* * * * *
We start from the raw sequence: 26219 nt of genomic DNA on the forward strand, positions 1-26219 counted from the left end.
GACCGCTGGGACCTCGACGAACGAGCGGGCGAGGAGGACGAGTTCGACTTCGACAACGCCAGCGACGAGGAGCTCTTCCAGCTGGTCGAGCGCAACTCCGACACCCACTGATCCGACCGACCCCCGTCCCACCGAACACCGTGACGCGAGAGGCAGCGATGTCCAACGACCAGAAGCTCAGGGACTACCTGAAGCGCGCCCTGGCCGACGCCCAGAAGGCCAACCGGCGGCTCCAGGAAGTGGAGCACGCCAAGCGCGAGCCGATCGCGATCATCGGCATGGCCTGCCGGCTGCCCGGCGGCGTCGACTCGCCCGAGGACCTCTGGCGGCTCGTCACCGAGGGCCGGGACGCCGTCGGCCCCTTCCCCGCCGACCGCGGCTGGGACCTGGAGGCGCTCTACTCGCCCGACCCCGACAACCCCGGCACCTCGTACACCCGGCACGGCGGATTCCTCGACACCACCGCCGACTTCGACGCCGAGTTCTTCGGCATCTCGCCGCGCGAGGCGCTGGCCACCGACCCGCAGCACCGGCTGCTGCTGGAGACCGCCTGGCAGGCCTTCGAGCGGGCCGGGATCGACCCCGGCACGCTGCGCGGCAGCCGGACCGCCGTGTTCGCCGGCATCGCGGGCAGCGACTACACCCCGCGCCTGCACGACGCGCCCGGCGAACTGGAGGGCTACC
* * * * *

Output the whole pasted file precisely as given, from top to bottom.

We start from the raw sequence: 26219 nt of genomic DNA on the forward strand, positions 1-26219 counted from the left end.
GACCGCTGGGACCTCGACGAACGAGCGGGCGAGGAGGACGAGTTCGACTTCGACAACGCCAGCGACGAGGAGCTCTTCCAGCTGGTCGAGCGCAACTCCGACACCCACTGATCCGACCGACCCCCGTCCCACCGAACACCGTGACGCGAGAGGCAGCGATGTCCAACGACCAGAAGCTCAGGGACTACCTGAAGCGCGCCCTGGCCGACGCCCAGAAGGCCAACCGGCGGCTCCAGGAAGTGGAGCACGCCAAGCGCGAGCCGATCGCGATCATCGGCATGGCCTGCCGGCTGCCCGGCGGCGTCGACTCGCCCGAGGACCTCTGGCGGCTCGTCACCGAGGGCCGGGACGCCGTCGGCCCCTTCCCCGCCGACCGCGGCTGGGACCTGGAGGCGCTCTACTCGCCCGACCCCGACAACCCCGGCACCTCGTACACCCGGCACGGCGGATTCCTCGACACCACCGCCGACTTCGACGCCGAGTTCTTCGGCATCTCGCCGCGCGAGGCGCTGGCCACCGACCCGCAGCACCGGCTGCTGCTGGAGACCGCCTGGCAGGCCTTCGAGCGGGCCGGGATCGACCCCGGCACGCTGCGCGGCAGCCGGACCGCCGTGTTCGCCGGCATCGCGGGCAGCGACTACACCCCGCGCCTGCACGACGCGCCCGGCGAACTGGAGGGCTACC